Slump Sales: New Rules Of The Game
The tax treatment of slump sales by corporate India is set to change. It started with an amendment to the income tax law via Finance Act, 2021. And now, the Central Board of Direct Taxes has notified rules to determine taxability of capital gains as a result of slump sales or slump exchanges.
The rules are an anti-abuse measure to curtail the practice of businesses being under-valued, Pranav Sayta, partner at EY India, said. While the rules provide clarity on determining capital gains arising out of slump sales or exchanges, they may adversely impact transactions where the actual commercial value is lesser than what’s determined by the formula prescribed by the revenue department, Sayta said.
A slump sale involves selling an undertaking for a lump sum amount without ascribing value to individual assets or liabilities. Slump exchange involves a business transfer for a lump sum non-monetary consideration, for instance shares, land etc.
Abusive Slump Sales
In the union budget presented this year, the finance minister pointed to tax avoidance schemes via which business ‘sales’ are being disguised as ‘exchanges’. An argument is then made that such an ‘exchange’ won’t come under the definition of a slump sale since it covers only monetary transfers. And that, gains from such a transaction won’t come under the tax net, the memorandum to the Finance Bill, 2021 had pointed out.
To put an end to litigation on this issue, the government clarified that business transfers made for lump sum non-monetary consideration, such as securities or immovable property, will also qualify as slump sales.
The amendment went a step further to also make way for rules to compute capital gains for both slump sale and slump exchange.
So far, capital gains tax was levied on the difference between the net worth of the undertaking sold and the actual consideration received for it. And business transfers evaded the tax net as they didn’t strictly fall under the definition of slump sale.
The revenue department has now notified the rules to determine capital gains for both. The tax will be levied on the higher of the following two values:
- Net adjusted book value of all assets on the date of transfer, or
- The actual sale consideration received. This would include monetary consideration and fair value of non-monetary consideration.
In essence, the rules have ensured that the amount on which capital gains is calculated cannot be less than the net adjusted book value. The ability of corporates to trim the tax outgo basis a lesser sale price is now restricted to that extent.
New Rules: Impact
Experts point to three key consequences:
- The valuation tweaks are most likely to hurt restructuring exercises between group companies.
- Potentially higher tax cost for distress sales.
- Slump sale being perceived as an itemized sale.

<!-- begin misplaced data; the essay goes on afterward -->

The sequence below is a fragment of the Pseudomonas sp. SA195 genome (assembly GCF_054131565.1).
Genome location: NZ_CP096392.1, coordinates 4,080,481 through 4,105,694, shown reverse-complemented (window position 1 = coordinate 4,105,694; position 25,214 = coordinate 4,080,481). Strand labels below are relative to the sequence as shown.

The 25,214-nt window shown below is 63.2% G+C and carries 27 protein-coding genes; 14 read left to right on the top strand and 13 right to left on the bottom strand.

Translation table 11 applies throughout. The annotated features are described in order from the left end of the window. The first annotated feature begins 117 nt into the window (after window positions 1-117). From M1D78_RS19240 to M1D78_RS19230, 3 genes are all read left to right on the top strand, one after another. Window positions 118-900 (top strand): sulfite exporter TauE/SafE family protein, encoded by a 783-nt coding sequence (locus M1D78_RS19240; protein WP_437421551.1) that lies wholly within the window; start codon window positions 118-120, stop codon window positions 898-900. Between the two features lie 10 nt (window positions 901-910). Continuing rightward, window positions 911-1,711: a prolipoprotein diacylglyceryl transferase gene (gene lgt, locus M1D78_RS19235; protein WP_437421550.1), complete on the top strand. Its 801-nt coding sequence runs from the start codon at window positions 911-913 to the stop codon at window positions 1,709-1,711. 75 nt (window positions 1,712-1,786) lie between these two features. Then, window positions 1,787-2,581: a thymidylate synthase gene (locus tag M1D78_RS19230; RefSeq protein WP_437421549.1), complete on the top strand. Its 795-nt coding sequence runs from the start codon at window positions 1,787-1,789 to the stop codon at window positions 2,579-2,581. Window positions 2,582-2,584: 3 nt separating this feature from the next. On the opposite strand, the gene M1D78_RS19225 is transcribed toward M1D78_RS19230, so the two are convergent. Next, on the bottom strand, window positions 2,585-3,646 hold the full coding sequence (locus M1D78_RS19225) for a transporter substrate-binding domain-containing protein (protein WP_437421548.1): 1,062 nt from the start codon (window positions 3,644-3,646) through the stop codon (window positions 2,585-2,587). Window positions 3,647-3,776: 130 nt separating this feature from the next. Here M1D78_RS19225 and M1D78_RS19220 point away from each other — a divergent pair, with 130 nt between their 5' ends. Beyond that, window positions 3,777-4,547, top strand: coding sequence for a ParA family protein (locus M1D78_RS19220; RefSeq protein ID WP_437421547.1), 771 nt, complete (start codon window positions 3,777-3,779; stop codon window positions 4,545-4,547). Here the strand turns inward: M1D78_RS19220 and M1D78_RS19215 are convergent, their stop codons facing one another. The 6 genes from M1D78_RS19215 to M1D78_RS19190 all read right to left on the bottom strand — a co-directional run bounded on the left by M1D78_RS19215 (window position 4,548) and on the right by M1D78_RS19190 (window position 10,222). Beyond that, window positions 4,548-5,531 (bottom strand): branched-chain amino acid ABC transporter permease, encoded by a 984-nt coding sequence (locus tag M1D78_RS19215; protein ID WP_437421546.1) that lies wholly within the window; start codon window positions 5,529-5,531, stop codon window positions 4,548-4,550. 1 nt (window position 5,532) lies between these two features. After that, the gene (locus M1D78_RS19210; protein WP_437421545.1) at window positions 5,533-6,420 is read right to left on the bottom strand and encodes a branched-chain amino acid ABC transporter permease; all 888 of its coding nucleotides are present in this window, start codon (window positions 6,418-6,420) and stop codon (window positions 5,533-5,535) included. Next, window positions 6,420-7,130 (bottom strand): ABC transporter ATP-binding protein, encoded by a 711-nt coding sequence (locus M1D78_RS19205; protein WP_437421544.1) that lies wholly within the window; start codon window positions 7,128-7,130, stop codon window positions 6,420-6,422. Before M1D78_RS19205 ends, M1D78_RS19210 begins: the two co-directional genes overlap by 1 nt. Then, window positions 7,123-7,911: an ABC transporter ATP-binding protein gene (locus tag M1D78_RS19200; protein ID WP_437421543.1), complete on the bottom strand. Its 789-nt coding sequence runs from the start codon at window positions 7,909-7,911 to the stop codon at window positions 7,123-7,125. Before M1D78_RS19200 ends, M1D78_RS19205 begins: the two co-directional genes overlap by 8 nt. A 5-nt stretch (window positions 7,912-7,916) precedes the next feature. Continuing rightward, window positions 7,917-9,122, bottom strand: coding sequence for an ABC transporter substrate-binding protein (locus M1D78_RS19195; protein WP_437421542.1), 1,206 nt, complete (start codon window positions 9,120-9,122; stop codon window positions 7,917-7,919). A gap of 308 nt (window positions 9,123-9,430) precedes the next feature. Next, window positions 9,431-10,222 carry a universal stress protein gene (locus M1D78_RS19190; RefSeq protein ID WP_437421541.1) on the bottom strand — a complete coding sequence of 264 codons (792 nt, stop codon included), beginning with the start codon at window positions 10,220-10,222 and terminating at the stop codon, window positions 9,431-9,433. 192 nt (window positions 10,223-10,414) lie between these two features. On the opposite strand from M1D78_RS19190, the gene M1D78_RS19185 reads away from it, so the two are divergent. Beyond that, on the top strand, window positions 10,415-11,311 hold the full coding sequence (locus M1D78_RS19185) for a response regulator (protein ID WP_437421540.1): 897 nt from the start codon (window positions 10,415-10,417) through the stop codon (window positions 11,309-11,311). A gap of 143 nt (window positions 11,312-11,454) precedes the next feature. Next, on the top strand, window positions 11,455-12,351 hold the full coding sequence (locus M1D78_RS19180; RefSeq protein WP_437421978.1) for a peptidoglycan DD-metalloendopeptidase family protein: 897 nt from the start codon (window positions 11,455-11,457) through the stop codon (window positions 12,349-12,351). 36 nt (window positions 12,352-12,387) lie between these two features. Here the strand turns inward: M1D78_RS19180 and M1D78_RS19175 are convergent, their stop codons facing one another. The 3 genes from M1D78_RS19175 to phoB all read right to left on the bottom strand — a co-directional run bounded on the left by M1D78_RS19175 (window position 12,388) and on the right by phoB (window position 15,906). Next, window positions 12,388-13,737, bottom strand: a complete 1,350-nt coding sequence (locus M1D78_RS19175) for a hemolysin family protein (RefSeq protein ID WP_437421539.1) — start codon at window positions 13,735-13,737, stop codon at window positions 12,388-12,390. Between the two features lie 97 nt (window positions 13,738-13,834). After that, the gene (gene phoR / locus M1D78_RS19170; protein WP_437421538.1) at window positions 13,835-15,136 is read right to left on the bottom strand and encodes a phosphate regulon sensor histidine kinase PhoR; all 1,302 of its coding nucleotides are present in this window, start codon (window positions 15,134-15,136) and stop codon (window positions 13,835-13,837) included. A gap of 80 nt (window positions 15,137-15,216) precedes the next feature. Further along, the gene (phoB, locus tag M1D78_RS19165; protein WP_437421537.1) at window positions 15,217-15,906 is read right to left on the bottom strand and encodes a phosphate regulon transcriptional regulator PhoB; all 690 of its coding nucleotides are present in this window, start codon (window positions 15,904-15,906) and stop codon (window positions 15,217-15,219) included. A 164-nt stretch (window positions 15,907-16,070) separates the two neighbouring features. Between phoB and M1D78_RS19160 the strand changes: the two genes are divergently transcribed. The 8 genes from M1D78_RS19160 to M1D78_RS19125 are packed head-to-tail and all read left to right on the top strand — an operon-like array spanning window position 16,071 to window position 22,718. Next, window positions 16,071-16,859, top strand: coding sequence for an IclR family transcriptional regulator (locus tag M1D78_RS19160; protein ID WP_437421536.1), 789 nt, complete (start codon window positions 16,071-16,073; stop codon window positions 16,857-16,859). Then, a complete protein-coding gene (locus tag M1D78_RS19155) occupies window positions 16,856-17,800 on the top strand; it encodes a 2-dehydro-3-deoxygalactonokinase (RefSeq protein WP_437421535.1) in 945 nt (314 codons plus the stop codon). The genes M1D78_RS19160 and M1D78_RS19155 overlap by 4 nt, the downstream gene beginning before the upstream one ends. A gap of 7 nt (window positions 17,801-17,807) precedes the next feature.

Tax Expensive Restructurings
The ramifications of these rules will perhaps most be felt by intra-group company transactions. Here, businesses are often transferred at only cost, resulting in negligible-to-nil capital gains.
Companies may need to re-assess those restructuring strategies which accounted for tax on actual sale price.
These new rules will affect the internal group restructuring transactions which are closed at almost net worth of the undertaking. Since the rules now take the adjusted book value as the floor, the tax outgo on intra-group transactions would be higher.Yashesh Ashar, Partner, Bhuta Shah & Co. LLP
Tax Stress On Distress Sales
While the new rules aim to curb the mischief of intentional under-valuing of businesses, Ashar pointed to adverse impact where the actual value of business may be genuinely lower than its book value.
Companies with obtuse assets sold under distress can fall under this category, say a business which is not running successfully due to pandemic crisis, or which has become obsolete because of emergence of new technology.
In these situations, even if the undertaking is bona fide transferred at its lower commercial value, the tax liability will be based on the higher book value. The rules do not provide for any opportunity to the taxpayer to rebut such notional valuation, Ashar explained.
Perceived 'Itemised' Sale
The idea behind slump sale is to transfer business for lump sum consideration without going into individual value of each asset being transferred. Contrary to slump sale, an asset sale is an itemised or a piece meal sale where each asset is sold for a separate price.
By requiring to calculate the adjusted book value, the rules implicitly necessitate that value of each individual asset be identified, Maulik Doshi, partner at Nexdigm, said.
This may lead to a perception that this is a case of an asset sale. It may then get difficult for corporates to defend that the transaction they have entered into is a slump sale if questioned by the revenue authorities.Maulik Doshi, Partner, Nexdigm
This may also have adverse goods and services tax implications if the authorities treat it as a asset sale instead or a slump sale. While the former is taxable in GST, the latter is exempt, Doshi said.
Consequences aside, another concern pertains to the effective implementation date of the new rules. The amendment was made effective FY2020-21 but the rules have been notified on May 23. It’s unclear if the rules will impact transactions concluded between April 1, 2020 and May 23, 2021, Sayta said.